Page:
Retrospective is a regular series showcasing bodies of work from an extended period of activity by filmmakers of different eras. Devoted to the region’s film history, contributions and movements within the industries in Asia, the platform focuses on particular profiles, themes and aesthetics to allow audiences to experience past and ongoing cinematic transformations.
About the programme
With a career spanning more than 50 years and over 250 films, Kinuyo Tanaka (1909–1973), is among Japan’s most eminent figures of cinema. Most known for her onscreen work with auteurs such as Yasujirō Ozu, Kenji Mizoguchi and Keisuke Kinoshita, her own dynamic directorial output has been unduly overlooked, until recently.
Born and raised in Shimonoseki, Yamaguchi Prefecture, before moving to Osaka, where Tanaka began her artistic life as a child biwa player and later made her screen debut at 14, during the silent era of film. Rising through the ranks of the Shochiku studios, she earned consecutive top-billings and became one of the nation’s most popular lead actresses by the mid-1930s. Although disrupted by the war, her fame continued to rise in the 40s and 50s, winning plaudits at home and abroad with films such as Mizoguchi’s Life of Oharu (1952).
In 1953, despite the prejudices and hurdles of a male-dominated industry, Tanaka ventured behind the camera with her directorial debut, Love Letter, which was a critical and commercial success. She directed six films over 9 years, making her the first—and for many years, the only woman filmmaker in post-war Japan. Each of her films, although unique in approach and style, is connected to one another by a singular determination to centre the experiences of women, across class and history. From sex workers to poets, lovers and mothers, Tanaka emphasised the dauntless spirit of the individual and the collective power of female kinship.
Following successful runs at Cannes Film Festival 2021, Tokyo International Film Festival 2021, Film at Lincoln Center and the British Film Institute, the Asian Film Archive, presents—for the first time in Southeast Asia—the complete directorial works of Kinuyo Tanaka, all in new 4K digital restorations. Accompanying these films will be a curated selection that represents the diversity of her acting career. A highlight event will be a rare screening of Yasujirō Ozu’s silent film classic Dragnet Girl (1933), which will be screened with a specially-commissioned live score.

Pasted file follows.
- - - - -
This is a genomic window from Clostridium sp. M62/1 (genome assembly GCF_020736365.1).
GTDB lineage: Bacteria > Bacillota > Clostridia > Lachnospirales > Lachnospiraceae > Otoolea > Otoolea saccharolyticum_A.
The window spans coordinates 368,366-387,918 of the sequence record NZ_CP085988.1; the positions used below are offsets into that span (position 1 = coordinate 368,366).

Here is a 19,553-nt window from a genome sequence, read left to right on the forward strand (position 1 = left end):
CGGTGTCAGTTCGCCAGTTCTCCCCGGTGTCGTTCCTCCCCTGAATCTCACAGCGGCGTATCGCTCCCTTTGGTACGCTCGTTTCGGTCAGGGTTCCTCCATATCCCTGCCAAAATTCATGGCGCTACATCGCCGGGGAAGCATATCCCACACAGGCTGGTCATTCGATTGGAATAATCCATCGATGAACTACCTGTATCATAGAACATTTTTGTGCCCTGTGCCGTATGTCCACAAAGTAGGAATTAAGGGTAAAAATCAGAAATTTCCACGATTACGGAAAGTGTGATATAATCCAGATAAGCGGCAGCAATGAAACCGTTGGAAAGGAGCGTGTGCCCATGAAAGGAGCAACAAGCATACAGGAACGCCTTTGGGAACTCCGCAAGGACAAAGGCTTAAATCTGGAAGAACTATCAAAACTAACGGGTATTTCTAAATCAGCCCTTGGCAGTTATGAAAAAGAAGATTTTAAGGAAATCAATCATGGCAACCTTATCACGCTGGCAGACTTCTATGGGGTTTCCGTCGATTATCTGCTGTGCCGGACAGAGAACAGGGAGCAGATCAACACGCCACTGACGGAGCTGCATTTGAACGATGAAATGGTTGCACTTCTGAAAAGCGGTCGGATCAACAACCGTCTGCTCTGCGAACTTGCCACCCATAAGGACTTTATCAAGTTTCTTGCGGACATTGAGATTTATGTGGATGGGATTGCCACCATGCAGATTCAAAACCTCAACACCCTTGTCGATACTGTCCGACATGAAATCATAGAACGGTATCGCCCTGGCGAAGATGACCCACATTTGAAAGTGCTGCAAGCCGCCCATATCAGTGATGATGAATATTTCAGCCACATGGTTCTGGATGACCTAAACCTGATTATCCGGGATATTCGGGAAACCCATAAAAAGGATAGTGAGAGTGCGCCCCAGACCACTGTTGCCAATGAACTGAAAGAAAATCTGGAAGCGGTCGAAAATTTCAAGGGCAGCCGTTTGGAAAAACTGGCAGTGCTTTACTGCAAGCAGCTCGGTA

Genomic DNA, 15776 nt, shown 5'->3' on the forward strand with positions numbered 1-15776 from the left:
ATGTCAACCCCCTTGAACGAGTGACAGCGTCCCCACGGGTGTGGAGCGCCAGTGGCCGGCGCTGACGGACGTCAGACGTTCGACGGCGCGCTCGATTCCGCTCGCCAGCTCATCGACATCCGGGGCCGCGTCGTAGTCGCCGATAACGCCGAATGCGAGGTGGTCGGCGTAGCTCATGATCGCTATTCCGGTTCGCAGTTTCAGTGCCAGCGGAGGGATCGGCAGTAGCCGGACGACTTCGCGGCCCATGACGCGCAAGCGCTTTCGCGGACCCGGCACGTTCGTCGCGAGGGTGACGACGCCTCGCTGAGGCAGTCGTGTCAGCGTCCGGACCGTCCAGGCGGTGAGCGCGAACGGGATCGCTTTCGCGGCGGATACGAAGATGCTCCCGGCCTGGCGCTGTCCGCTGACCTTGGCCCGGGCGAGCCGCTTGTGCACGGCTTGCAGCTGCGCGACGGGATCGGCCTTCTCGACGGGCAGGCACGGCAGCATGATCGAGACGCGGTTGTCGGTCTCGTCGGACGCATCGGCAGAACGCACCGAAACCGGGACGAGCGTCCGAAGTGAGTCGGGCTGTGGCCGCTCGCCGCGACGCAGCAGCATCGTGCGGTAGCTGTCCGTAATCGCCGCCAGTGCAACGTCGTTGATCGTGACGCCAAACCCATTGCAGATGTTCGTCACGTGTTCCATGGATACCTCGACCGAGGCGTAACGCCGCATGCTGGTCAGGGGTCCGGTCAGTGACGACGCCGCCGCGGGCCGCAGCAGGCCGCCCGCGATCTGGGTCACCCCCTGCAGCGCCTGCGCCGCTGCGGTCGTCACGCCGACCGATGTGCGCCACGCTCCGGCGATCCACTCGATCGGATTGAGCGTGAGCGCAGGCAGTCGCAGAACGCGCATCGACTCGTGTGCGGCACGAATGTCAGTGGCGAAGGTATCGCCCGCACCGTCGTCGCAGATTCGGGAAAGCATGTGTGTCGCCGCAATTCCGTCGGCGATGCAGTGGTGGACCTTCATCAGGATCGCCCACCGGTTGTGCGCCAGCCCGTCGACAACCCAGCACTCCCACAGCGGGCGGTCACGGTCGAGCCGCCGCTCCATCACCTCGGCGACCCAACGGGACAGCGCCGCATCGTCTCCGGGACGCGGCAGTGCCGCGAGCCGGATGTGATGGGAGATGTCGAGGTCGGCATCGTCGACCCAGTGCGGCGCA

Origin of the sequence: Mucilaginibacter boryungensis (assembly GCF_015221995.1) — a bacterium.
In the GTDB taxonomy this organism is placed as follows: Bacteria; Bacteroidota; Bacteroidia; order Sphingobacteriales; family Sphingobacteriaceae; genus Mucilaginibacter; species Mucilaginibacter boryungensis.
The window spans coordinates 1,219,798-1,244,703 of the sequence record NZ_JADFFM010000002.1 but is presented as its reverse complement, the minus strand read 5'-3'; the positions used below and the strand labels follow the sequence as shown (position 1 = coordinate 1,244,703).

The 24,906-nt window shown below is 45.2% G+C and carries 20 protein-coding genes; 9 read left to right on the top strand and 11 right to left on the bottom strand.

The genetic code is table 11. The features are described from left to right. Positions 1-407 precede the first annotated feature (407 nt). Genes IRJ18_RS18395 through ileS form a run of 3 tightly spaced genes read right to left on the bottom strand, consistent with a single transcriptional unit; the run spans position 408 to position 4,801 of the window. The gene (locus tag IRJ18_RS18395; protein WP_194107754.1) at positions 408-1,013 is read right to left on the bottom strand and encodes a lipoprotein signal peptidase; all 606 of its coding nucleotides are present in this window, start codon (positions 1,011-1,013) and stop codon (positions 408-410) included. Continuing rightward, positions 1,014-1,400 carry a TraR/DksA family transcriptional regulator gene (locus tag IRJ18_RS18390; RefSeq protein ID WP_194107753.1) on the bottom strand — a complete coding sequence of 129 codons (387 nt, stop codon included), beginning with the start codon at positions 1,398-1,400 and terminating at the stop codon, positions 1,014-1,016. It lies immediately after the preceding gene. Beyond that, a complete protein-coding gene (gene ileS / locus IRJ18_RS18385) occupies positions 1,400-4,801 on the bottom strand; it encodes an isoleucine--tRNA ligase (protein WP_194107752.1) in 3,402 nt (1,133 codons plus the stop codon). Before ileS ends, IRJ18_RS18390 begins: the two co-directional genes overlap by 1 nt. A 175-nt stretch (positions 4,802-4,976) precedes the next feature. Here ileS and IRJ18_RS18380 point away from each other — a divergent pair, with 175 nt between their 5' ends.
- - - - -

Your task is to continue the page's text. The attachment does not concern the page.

Retrospective: Kinuyo Tanaka will run from 7 October to 5 November 2022 at Oldham Theatre. The programme is held in conjunction with Japanese Film Festival Singapore, and has been made possible with the generous support of the Japan Foundation.
– Viknesh Kobinathan, Programmer
Love Letter (恋文 / Koibumi) (1953)
Forever a Woman (乳房よ永遠なれ / Chibusa yo eien nare) (1955)
The Moon Has Risen (月は上りぬ / Tsuki wa noborinu) (1955)
The Wandering Princess (流転の王妃 / Ruten no ouhi) (1960)
Girls of Dark (女ばかりの夜 / Onna bakari no yoru) (1961)
Love Under the Crucifix (お吟さま / Ogin-sama) (1962)
Dragnet Girl (非常線の女 / Hijōsen no Onna) (1933, dir. Yasujirō Ozu) *PRESENTED WITH LIVE SCORE*
A Hen in the Wind (風の中の牝鶏 / Kaze no naka no mendori) (1948, dir. Yasujirō Ozu)
The Life of Oharu (西鶴一代女 / Saikaku Ichidai Onna) (1952, dir. Kenji Mizoguchi)
Equinox Flower (彼岸花 / Higanbana) (1958, dir. Yasujirō Ozu)
The Ballad of Narayama (楢山節考 / Narayama-bushi Kō) (1958, dir. Keisuke Kinoshita)
Tickets will go on sale Friday, 23 September 2022.
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